Category Archives: Westerns

High Lonesome by Louis L’Amour

Considine is a man on the run from the law and his past. Unable to forget the woman he loved or his best friend that is now married to her, Considine decides that his group of tough but lovable outlaws are going to rob the bank in the town of Obaro. That his best friend is the sheriff of Obaro is no deterrent.  Filled with a life of regret, Considine finds a chance of redemption in a chance meeting with Lennie and her outlaw father who are trying to make it to California to leave the past behind.

Louis L’Amour is a storyteller and as such his stories are told very simply without a lot of depth. But, the subject matter of regret, redemption and a high moral code (even if you have robbed a few banks) is something you don’t find in quite the same was as you do in a western. The story is fast paced, characters are easily defined-what you see is what you get. The frame is essential to the ethereal, mystic feeling of the old West portrayed in most of L’Amour’s books. 1962, 152 pages.

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Posted by on September 25, 2008 in Westerns


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Sarah Glory by Christina Starr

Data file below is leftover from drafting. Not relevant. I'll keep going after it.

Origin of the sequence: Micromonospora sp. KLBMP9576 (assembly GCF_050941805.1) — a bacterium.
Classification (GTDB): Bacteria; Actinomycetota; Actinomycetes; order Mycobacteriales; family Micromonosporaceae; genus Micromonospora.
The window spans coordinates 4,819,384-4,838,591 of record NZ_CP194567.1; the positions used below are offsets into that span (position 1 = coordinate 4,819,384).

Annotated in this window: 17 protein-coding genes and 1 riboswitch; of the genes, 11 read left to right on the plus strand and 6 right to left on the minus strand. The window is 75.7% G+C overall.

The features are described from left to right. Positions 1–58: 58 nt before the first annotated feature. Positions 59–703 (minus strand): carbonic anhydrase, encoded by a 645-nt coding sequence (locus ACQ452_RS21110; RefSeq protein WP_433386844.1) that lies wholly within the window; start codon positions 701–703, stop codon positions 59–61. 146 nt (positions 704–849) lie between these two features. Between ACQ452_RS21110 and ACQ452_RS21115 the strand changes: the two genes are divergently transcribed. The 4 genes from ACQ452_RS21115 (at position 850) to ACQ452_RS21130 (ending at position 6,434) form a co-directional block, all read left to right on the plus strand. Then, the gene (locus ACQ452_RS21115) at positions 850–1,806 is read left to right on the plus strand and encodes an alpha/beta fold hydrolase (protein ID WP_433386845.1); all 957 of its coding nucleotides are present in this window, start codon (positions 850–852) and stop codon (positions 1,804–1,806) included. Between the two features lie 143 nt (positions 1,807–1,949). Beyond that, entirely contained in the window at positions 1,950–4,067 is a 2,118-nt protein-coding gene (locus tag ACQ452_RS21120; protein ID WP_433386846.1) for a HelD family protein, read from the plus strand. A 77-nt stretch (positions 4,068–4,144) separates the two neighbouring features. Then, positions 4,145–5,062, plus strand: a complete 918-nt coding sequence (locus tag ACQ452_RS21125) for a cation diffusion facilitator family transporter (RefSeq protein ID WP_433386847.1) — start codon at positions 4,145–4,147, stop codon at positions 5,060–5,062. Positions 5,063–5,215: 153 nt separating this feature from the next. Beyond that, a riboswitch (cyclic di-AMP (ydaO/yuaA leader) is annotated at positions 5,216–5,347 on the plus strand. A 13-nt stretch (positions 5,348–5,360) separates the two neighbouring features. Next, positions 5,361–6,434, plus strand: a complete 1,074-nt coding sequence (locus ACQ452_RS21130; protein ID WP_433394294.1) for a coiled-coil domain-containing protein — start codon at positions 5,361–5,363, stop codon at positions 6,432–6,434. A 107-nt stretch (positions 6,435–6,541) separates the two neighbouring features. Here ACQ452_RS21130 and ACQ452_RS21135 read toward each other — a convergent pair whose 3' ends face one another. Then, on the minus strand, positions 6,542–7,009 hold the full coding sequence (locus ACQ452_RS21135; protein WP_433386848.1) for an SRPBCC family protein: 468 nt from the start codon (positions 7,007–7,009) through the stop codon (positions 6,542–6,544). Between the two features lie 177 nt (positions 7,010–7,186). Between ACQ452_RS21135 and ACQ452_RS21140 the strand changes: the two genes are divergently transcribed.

Sarah Glorchester is a young golden-haired beauty who can out-hunt and out-shoot any man. As a child, she earns the nickname Sarah Glory. As a woman, she fulfills its promise. Seeking adventure and fortune in the booming Western frontier, Sarah and her beloved father join a caravan bound for the gold mines of California. Tragedy strikes quickly and Sarah must use her skills and wits to survive.

Quick pace with lots of dialogue. Short chapters, short sentences make for a very straight-forward plot. There is not much character development. Side characters are interesting but one-dimensional. Point of view skips-almost at random. Background is minimal-the overall feel of the West and the hardships pioneers faced provides a constant feeling of ill-will. Storyline is exterior and action oriented-details are left out. 2002, 182 pages.

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Posted by on November 12, 2005 in Westerns


Chancy by Louis L’Amour

Chancy, 19 , has been on his own since he was 13. His father was hung for a crime he really didn’t commit and Chancy has never forgotten. Determined to become a man that has a reputation for respect and dignity, he sets off on a series of adventures that help him learn and grow. A coming of age story told in a story teller tradition. Lots of action without bad language, sex, or graphic violence. 1968, 165 pages.

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Posted by on October 6, 2005 in Westerns